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Secretary Duncan: Here is What Divides Us

Yesterday was a Day of National Blogging for Real Education Reform. Scores of educators from around the country shared their perspectives.

And so did Secretary of Education Arne Duncan. Since I am engaged in thinking about the dialogue between teachers and his Department, I wrote the following to him and posted it on his blog. Please visit him there and share your thoughts as well.


Secretary Duncan,
You may recall we spoke on the phone last May when I was part of a group called Teachers' Letters to Obama that organized ourselves to share our concerns and ideas with your administration. Unfortunately, we never heard back from you (as I describe here: )

In your post yesterday, you wrote, "...we in education spend too much of our time and energy focused on issues that divide us. We forget how important it is to move forward on what we agree on."

The trouble I have is that we are truly confused by a mismatch between your words and your actions. This makes a real consensus impossible, and forces us to continually return to the core disagreements we have with your policies.

My question to you is that you frequently tell teachers of your conviction that we need to move away from "teaching to the test." Yet you are aggressively encouraging states and districts to:


  • Pay teachers based on the growth in those test scores

  • Evaluate teachers based on those test scores

  • Close schools or fire principals or teachers based on those test scores

  • Evaluate the "effectiveness" of teaching credential programs based on test scores.

You often say that we must recognize teachers for their greatness. Unfortunately, the primary means you have been promoting to measure greatness is the same one that doomed No Child Left Behind.

In your blog post yesterday, you wrote:

For education reform to be "real," we need to focus on what works. We need consensus on the right way to measure students' progress. And then we all need to hold ourselves accountable—and recognize those educators who are especially effective.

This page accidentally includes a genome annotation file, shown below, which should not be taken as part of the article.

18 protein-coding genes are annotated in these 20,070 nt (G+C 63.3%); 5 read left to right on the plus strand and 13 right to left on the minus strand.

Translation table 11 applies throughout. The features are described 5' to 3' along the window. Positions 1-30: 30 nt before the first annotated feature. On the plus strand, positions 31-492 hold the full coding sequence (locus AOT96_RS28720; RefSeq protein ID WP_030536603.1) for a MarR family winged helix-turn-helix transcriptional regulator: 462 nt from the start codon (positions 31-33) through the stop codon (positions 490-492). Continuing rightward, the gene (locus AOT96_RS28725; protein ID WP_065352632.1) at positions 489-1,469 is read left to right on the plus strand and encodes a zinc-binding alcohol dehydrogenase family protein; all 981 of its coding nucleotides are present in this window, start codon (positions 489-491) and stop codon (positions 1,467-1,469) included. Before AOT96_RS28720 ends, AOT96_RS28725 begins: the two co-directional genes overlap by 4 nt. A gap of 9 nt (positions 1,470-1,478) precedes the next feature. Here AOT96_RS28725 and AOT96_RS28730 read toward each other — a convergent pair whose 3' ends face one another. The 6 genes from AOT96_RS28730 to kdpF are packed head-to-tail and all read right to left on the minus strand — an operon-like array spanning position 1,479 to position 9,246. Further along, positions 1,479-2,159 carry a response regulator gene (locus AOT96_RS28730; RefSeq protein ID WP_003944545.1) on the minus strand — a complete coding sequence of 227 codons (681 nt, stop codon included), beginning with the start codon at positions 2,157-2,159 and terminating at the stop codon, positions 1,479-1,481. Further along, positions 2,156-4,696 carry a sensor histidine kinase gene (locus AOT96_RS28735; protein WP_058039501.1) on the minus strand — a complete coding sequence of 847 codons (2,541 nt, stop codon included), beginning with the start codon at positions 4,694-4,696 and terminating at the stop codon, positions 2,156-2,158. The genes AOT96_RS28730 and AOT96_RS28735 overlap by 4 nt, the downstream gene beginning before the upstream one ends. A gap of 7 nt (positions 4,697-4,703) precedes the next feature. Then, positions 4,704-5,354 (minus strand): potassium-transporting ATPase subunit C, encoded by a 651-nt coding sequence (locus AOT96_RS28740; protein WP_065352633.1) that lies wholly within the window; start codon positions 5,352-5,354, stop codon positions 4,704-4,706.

When you say we must focus "on what works," do you recognize the research that demonstrates that pay for performance does NOT work, even to raise test scores? Has this powerful evidence caused any reevaluation of this strategy within the Department?

Do you recognize that asking states to remove any limits on the expansion of charter schools is a mistake, given that charter schools have been shown to be no more effective than regular public schools?

While there may not yet be a consensus on the best way to measure student progress, there IS a clear consensus on what does NOT work—which you yourself frequently join in. That consensus says that the tests currently in use are, to use your own words, "low quality bubble-in tests." There IS a broad consensus among educators that says the over-reliance on these scores for accountability purposes is destroying the quality of education in our schools. When will you bring your policies in line with your rhetoric?

Teachers have a whole range of alternatives to these misguided policies, and we have offered them repeatedly, with the belief that our deep understanding of what works in our classrooms and schools is an essential, but missing, component of improving schools.

You have been in office now for almost two years. It is not just my perception that teachers are more alienated than ever from the Department of Education. Do you hold yourself accountable for any part of this broken dialogue?

What do you think? What is YOUR comment for Secretary Duncan?

(please visit here to give your thoughts to Secretary Duncan directly.)

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